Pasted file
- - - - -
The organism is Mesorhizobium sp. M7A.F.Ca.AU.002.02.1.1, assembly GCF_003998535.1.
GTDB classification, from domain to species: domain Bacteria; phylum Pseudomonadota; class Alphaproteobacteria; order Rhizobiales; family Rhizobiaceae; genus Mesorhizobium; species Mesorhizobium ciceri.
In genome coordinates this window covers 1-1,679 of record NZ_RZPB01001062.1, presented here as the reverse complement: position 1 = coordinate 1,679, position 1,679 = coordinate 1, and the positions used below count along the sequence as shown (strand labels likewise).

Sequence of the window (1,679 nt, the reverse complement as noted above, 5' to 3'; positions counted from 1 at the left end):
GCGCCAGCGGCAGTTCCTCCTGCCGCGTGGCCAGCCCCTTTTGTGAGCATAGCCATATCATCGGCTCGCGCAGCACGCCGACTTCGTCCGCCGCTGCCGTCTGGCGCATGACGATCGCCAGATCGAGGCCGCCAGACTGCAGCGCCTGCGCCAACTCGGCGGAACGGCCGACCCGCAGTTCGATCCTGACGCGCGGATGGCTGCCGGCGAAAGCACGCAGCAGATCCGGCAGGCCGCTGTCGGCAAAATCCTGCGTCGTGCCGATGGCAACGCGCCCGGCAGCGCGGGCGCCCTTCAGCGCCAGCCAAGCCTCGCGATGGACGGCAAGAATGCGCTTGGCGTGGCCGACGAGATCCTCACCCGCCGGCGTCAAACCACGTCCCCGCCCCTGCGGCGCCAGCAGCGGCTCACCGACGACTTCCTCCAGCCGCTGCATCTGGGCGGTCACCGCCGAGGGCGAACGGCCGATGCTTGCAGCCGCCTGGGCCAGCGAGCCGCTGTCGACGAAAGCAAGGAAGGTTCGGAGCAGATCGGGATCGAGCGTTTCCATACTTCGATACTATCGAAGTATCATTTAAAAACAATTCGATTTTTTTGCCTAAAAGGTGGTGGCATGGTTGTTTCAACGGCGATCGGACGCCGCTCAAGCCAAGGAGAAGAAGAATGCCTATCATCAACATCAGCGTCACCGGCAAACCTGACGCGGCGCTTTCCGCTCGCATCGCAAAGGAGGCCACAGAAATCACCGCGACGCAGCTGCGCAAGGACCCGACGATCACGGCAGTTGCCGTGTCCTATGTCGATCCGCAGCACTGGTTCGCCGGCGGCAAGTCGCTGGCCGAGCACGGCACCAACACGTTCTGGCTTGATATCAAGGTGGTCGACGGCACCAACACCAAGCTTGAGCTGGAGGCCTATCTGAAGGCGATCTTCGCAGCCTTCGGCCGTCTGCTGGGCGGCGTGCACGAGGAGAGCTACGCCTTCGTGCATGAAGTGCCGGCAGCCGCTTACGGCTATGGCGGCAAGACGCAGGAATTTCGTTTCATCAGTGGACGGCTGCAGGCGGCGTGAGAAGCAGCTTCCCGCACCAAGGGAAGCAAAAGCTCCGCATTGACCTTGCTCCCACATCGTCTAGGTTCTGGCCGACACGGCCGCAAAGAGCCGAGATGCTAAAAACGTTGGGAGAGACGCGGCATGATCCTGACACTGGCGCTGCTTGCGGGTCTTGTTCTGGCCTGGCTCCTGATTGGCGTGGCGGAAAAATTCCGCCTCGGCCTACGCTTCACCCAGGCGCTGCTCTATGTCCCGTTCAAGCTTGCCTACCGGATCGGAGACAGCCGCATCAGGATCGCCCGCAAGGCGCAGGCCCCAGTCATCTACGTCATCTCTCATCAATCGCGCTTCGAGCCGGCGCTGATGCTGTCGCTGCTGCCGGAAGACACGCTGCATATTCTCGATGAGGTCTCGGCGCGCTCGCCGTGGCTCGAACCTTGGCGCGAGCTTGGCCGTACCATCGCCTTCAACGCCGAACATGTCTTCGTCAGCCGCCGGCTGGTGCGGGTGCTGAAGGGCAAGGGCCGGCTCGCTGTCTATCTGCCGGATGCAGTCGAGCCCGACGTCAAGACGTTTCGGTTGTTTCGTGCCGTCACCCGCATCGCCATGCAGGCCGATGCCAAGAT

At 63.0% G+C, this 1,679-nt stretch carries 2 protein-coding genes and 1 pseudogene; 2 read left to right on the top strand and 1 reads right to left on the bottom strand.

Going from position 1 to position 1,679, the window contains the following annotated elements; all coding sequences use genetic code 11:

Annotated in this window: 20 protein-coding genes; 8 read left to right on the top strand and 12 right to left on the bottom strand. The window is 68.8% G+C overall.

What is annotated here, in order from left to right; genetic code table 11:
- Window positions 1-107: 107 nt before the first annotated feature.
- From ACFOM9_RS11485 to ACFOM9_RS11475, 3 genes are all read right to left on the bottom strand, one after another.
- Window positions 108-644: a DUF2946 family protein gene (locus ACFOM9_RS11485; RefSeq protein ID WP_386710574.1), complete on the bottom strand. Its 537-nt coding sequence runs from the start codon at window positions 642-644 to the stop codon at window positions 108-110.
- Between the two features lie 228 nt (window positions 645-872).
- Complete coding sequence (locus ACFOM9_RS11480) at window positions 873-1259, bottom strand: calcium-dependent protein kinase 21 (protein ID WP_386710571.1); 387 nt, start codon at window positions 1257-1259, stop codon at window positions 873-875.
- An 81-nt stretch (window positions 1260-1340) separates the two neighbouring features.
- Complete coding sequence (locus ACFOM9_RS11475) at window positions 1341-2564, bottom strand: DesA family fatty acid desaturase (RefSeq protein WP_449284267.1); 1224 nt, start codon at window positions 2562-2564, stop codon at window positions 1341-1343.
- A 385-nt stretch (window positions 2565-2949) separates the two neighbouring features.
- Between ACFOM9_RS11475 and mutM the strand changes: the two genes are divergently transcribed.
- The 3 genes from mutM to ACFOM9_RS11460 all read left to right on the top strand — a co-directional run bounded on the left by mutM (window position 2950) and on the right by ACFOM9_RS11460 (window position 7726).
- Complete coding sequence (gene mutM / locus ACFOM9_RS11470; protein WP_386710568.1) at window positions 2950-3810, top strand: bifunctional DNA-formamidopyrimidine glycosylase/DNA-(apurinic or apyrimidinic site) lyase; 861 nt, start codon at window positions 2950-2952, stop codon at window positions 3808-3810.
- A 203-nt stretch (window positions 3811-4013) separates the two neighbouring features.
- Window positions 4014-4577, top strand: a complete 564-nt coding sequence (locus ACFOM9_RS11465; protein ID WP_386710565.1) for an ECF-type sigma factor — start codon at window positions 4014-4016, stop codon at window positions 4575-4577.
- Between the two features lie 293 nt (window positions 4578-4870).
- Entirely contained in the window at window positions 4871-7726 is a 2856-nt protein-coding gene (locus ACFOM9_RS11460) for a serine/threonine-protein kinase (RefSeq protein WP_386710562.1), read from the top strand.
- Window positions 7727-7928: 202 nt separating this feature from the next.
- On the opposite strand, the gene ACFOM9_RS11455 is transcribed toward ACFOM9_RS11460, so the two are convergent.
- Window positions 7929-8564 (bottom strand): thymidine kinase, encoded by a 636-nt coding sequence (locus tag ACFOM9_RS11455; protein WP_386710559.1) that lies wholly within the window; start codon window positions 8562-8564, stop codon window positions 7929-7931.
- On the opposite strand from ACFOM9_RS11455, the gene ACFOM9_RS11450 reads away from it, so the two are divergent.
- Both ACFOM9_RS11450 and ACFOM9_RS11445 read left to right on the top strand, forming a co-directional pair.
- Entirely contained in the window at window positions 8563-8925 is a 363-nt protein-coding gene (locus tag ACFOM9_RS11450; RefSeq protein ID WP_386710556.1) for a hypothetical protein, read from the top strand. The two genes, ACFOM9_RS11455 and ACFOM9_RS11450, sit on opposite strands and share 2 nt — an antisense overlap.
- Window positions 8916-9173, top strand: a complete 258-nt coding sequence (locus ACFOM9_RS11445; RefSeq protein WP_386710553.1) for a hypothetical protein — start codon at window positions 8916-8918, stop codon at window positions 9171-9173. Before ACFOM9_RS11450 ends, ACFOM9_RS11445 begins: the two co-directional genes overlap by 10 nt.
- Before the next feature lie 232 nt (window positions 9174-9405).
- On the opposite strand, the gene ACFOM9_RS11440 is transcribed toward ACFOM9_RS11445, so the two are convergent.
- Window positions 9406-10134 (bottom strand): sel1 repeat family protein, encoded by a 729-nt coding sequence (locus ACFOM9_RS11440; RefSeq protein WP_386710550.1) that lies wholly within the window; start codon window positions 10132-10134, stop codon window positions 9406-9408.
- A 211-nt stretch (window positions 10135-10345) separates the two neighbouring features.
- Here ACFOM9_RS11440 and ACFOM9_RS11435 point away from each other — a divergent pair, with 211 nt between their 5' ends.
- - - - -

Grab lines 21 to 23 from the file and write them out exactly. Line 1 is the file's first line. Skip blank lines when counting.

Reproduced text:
- A 203-nt stretch (window positions 3811-4013) separates the two neighbouring features.
- Window positions 4014-4577, top strand: a complete 564-nt coding sequence (locus ACFOM9_RS11465; protein ID WP_386710565.1) for an ECF-type sigma factor — start codon at window positions 4014-4016, stop codon at window positions 4575-4577.
- Between the two features lie 293 nt (window positions 4578-4870).